Indonesia earthquake: death toll surges, search for survivors continues

October 1, 2018

TEHRAN - Less than two months after a massive earthquake struck Indonesia’s Lombok island, another devastating quake hit the Indonesia’s Central Sulawesi province on Friday.

The death toll in the devastating tsunami and earthquake in the island nation reached 844 on Monday, according to Indonesian authorities, who have warned that the toll might run into thousands as rescuers try to reach more affected areas.

A 7.5 magnitude earthquake led to an unexpected tsunami in the Indonesian island of Sulawesi on Friday, leaving trials of death and destruction.

Most of the confirmed deaths are from the city of Palu. Authorities said that "tens to hundreds" of people were by the ocean in Palu for a beach festival when the tsunami struck on Friday.

But rescuers worry that they could find more victims of the disaster in the Donggala region, which is closer to the epicenter of the earthquake. A region of 300,000 people has been cut off from communications since Friday.

Indonesian disaster agency spokesman Sutopo Purwo Nugroho said earlier that bodies of some victims were found trapped under the rubble of collapsed buildings, adding that hundreds more were injured and many were missing, according to Reuters.
Mass graves have been dug to bury the victims even as the desperate search for survivors continues.

“The tsunami didn't come by itself, it dragged cars, logs, houses, it hit everything on land,” Nugroho told reporters. He tweeted pictures of the disaster and said that Indonesia's military has been mobilized to assist search and rescue teams.

One video which has been widely shared on social media shows the enormity of tragedy. It shows a man shouting and warning people alongside the beach, who remain oblivious to a huge approaching wave.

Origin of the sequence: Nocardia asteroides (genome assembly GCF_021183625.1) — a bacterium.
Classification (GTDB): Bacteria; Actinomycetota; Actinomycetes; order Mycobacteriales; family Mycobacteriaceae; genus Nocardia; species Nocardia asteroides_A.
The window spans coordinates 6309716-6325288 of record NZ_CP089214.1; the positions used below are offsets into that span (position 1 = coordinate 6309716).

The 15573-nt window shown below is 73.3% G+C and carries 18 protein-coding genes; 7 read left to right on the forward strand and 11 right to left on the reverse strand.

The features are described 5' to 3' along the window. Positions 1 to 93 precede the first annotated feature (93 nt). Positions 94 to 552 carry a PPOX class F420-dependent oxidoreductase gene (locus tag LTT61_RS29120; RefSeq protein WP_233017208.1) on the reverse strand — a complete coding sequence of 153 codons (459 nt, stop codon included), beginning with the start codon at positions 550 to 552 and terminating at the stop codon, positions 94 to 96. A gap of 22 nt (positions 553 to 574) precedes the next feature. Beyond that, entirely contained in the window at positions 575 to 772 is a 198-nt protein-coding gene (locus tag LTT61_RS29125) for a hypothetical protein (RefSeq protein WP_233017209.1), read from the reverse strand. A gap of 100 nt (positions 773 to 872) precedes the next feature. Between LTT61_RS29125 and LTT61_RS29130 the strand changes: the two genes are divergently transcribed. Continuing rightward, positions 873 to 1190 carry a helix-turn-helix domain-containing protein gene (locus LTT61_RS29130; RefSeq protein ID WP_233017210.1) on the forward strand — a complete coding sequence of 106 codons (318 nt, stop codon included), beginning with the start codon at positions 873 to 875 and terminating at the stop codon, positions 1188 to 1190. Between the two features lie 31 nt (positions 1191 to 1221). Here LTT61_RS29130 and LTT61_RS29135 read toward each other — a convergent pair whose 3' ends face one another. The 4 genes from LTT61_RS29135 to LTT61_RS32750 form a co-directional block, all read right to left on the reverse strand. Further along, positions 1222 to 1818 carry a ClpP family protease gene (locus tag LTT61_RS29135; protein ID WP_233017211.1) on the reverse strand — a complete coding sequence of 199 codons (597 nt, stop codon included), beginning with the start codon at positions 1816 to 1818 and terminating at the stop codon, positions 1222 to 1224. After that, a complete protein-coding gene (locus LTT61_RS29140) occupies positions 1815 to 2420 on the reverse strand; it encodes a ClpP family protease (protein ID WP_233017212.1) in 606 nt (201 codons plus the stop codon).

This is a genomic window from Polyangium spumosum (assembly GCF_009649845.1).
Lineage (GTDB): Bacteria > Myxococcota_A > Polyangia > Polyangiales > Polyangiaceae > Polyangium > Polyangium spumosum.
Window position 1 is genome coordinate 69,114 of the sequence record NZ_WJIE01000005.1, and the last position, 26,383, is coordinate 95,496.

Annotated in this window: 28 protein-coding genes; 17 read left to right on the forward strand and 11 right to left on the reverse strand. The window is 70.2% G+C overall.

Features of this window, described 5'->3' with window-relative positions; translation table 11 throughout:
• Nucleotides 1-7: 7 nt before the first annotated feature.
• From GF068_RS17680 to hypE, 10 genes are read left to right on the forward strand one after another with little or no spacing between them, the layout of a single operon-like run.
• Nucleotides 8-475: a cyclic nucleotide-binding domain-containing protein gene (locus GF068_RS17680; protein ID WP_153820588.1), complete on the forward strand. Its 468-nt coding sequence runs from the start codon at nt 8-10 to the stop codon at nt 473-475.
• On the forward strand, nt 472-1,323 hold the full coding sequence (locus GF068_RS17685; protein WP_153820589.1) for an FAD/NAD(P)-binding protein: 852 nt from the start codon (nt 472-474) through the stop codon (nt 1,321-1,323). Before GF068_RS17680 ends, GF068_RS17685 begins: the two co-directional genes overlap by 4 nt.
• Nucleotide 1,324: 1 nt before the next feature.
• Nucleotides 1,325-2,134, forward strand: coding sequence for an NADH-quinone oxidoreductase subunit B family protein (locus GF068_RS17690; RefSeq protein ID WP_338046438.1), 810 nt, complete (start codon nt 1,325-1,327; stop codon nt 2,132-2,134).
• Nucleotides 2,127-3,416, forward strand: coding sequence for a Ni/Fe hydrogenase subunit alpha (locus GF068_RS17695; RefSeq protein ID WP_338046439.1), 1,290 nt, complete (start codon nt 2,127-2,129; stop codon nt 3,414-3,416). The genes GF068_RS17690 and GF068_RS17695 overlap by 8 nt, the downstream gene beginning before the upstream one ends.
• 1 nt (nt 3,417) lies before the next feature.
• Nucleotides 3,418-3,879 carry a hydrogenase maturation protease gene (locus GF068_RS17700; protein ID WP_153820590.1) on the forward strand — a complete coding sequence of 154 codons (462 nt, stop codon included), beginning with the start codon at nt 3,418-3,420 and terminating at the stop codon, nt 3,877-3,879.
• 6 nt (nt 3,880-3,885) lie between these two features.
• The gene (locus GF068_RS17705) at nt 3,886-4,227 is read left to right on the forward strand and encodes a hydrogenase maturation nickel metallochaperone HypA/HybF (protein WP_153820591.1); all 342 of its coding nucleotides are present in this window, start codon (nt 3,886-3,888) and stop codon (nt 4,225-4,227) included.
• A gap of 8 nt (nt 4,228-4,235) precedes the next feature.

Indonesian President Joko Widodo, who visited the region, said there are many challenges hampering rescue efforts. “We have to do many things soon, but the condition does not allow us to do so,” he was quoted as saying by The Associated Press.

He later took to Twitter, and posted an emotional tweet. “Grieve for the people of Central Sulawesi, we all grieve together.”

Vice President Jusuf Kalla said the death toll could jump to thousands. The US has called for assistance to the earthquake victims and many countries have already come forward with help and assistance.

Indonesia's meteorological and geophysics agency BMKG had issued a tsunami warning just after the initial quake, warning of potential waves of 0.5 to three meters. But it lifted the warning just over 30 minutes later.

Many critics have accused BMKG of lifting the warning too early, though the agency says the waves hit while the warning was still in force.

BMKG chairwoman Dwikorita Karnawati was quoted saying by Jakarta Post that the decision to end the warning was made after the agency received information about the tsunami, including a field observation made by a BMKG employee in Palu.

Indonesia is prone to earthquakes and the country has been hit by major earthquakes in recent years. The 2004 Indonesian Ocean tsunami, which had waves as high as 100 feet and killed nearly a quarter of a million people, resulted from a 9.1-magnitude megathrust earthquake in Sumatra.

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